Here’s hoping Corey Kluber and Max Scherzer still have room in their trophy cases, because they’re gonna need it, to fit another Cy Young in there.
Max Scherzer won the NL Cy Young award again Wednesday, and the Kluber took home the AL version again, as this generation’s greatest MLB pitchers keep adding to their legacies. For Kluber, it’s his second win in four seasons and for Scherzer, it’s his third Cy Young and second in a row — which puts him in elite company historically.
In the AL, Kluber received 28 of the 30 first-place votes from the Baseball Writers Association of America. Chris Sale of the Boston Red Sox finished second with the other two first-place votes and Luis Severino of the New York Yankees finished third. Carlos Carrasco, Kluber’s teammate in Cleveland, finished fourth and Justin Verlander finished fifth.
In the NL, Scherzer received 27 of 30 first-place votes. Clayton Kershaw of the Los Angeles Dodgers finished second with the other three first-place votes. Scherzer’s teammate with the Washington Nationals, Stephen Strasburg, finished third. Zack Greinke finished fourth and Dodgers closer Kenley Jansen finished fifth.
Here are the final vote tallies, via the BBWAA. You can see individual ballots on their site. As always, we should remind you that voting took place after the regular season and doesn’t include postseason performance.
Scherzer enters high company with his third Cy Young award. He’s now the 10th pitcher in history to win three Cy Youngs, a group that includes Kershaw, Tom Seaver, Pedro Martinez, as well as Greg Maddux and Steve Carlton, who have four, Randy Johnson (five) and Roger Clemens (seven).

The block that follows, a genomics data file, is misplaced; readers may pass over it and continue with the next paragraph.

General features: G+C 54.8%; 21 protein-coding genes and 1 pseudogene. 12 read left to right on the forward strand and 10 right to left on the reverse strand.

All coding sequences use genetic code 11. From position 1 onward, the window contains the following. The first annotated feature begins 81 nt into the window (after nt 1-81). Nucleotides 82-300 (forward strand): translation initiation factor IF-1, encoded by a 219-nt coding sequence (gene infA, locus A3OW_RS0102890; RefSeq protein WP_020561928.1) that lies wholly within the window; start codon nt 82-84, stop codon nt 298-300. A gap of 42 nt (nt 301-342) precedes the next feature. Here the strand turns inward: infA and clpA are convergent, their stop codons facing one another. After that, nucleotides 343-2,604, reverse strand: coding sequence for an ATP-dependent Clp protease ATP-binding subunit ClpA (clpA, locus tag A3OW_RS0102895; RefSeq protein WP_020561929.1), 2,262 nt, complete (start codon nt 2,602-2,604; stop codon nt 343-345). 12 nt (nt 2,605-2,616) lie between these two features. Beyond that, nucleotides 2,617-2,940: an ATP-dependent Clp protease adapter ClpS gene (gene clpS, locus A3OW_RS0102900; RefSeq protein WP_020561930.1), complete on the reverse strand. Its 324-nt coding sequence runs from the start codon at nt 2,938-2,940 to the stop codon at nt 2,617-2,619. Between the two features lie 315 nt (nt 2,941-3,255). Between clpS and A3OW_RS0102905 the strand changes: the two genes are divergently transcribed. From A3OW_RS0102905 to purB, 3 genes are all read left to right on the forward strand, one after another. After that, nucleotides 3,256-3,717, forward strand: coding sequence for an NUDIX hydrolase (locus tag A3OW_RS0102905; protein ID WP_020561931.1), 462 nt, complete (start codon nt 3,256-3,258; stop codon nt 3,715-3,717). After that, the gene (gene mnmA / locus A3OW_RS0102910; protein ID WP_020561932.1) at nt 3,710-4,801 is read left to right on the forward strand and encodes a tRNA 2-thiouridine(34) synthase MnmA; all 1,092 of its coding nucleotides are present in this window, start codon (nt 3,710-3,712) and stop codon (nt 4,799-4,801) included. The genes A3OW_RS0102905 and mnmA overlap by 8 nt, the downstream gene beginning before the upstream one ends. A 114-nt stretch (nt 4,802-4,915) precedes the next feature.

Scherzer, 33, has been great for a while, but 2017 ranks as one of the best seasons of his career. He was 16-6 with a career-best 2.51 ERA, and an NL-best 6.0 Wins Above Replacement, according to Fangraphs.
Kluber, 31, took home the Cy Young in 2014 and finished third last season. He’s now the 19th pitcher in MLB history to win multiple Cy Young awards. The Indians won an AL-best 102 games this season and Kluber’s performance — especially down the stretch — was a big part of that.
His post-All Star break numbers were just silly. He was 11-1 with a 1.79 ERA, which is as dominant as you can be in a year when offense was up around baseball and homers were leaving the yard at a record pace. Kluber’s full body of work — 18-4 with an AL-best 2.25 ERA in 203.2 innings — was remarkable considering the way hitters dominated 2017.
Now the question is, will they win another? Both Scherzer and Kluber have plenty of time to make that happen.
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